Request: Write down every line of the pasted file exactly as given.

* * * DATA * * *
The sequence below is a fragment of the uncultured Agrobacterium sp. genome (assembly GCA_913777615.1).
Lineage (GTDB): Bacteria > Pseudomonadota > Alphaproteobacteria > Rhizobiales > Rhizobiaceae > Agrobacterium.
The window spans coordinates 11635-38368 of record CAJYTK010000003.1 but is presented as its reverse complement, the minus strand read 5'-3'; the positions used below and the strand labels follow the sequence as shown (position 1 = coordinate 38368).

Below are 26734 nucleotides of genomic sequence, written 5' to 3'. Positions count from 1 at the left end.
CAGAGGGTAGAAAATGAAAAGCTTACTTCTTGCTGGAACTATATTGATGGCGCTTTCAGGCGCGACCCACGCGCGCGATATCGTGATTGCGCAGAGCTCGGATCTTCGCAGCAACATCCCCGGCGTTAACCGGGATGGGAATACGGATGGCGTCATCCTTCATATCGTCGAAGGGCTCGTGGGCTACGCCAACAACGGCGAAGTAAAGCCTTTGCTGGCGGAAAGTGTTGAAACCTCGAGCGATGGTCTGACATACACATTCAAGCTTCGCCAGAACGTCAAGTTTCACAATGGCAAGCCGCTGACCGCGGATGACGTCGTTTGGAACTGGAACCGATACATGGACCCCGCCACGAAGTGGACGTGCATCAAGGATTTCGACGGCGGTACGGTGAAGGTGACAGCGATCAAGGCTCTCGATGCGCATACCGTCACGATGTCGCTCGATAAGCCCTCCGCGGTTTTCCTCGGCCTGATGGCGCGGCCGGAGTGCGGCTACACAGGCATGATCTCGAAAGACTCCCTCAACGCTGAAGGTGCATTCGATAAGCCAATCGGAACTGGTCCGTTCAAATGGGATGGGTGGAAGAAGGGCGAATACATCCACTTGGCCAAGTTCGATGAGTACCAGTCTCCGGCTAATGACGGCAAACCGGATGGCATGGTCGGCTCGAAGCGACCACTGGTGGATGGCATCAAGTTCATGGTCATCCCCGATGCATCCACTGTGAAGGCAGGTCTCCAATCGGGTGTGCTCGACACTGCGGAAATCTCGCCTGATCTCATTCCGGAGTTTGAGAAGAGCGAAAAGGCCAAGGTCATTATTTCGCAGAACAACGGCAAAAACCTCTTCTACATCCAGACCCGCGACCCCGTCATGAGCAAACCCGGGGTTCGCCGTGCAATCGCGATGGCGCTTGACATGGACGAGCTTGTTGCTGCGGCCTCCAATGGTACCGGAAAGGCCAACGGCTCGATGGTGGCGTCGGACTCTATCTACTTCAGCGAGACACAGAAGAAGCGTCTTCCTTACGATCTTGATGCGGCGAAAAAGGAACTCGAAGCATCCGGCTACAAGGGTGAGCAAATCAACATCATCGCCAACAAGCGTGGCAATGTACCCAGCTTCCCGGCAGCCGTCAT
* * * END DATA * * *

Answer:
The sequence below is a fragment of the uncultured Agrobacterium sp. genome (assembly GCA_913777615.1).
Lineage (GTDB): Bacteria > Pseudomonadota > Alphaproteobacteria > Rhizobiales > Rhizobiaceae > Agrobacterium.
The window spans coordinates 11635-38368 of record CAJYTK010000003.1 but is presented as its reverse complement, the minus strand read 5'-3'; the positions used below and the strand labels follow the sequence as shown (position 1 = coordinate 38368).

Below are 26734 nucleotides of genomic sequence, written 5' to 3'. Positions count from 1 at the left end.
CAGAGGGTAGAAAATGAAAAGCTTACTTCTTGCTGGAACTATATTGATGGCGCTTTCAGGCGCGACCCACGCGCGCGATATCGTGATTGCGCAGAGCTCGGATCTTCGCAGCAACATCCCCGGCGTTAACCGGGATGGGAATACGGATGGCGTCATCCTTCATATCGTCGAAGGGCTCGTGGGCTACGCCAACAACGGCGAAGTAAAGCCTTTGCTGGCGGAAAGTGTTGAAACCTCGAGCGATGGTCTGACATACACATTCAAGCTTCGCCAGAACGTCAAGTTTCACAATGGCAAGCCGCTGACCGCGGATGACGTCGTTTGGAACTGGAACCGATACATGGACCCCGCCACGAAGTGGACGTGCATCAAGGATTTCGACGGCGGTACGGTGAAGGTGACAGCGATCAAGGCTCTCGATGCGCATACCGTCACGATGTCGCTCGATAAGCCCTCCGCGGTTTTCCTCGGCCTGATGGCGCGGCCGGAGTGCGGCTACACAGGCATGATCTCGAAAGACTCCCTCAACGCTGAAGGTGCATTCGATAAGCCAATCGGAACTGGTCCGTTCAAATGGGATGGGTGGAAGAAGGGCGAATACATCCACTTGGCCAAGTTCGATGAGTACCAGTCTCCGGCTAATGACGGCAAACCGGATGGCATGGTCGGCTCGAAGCGACCACTGGTGGATGGCATCAAGTTCATGGTCATCCCCGATGCATCCACTGTGAAGGCAGGTCTCCAATCGGGTGTGCTCGACACTGCGGAAATCTCGCCTGATCTCATTCCGGAGTTTGAGAAGAGCGAAAAGGCCAAGGTCATTATTTCGCAGAACAACGGCAAAAACCTCTTCTACATCCAGACCCGCGACCCCGTCATGAGCAAACCCGGGGTTCGCCGTGCAATCGCGATGGCGCTTGACATGGACGAGCTTGTTGCTGCGGCCTCCAATGGTACCGGAAAGGCCAACGGCTCGATGGTGGCGTCGGACTCTATCTACTTCAGCGAGACACAGAAGAAGCGTCTTCCTTACGATCTTGATGCGGCGAAAAAGGAACTCGAAGCATCCGGCTACAAGGGTGAGCAAATCAACATCATCGCCAACAAGCGTGGCAATGTACCCAGCTTCCCGGCAGCCGTCAT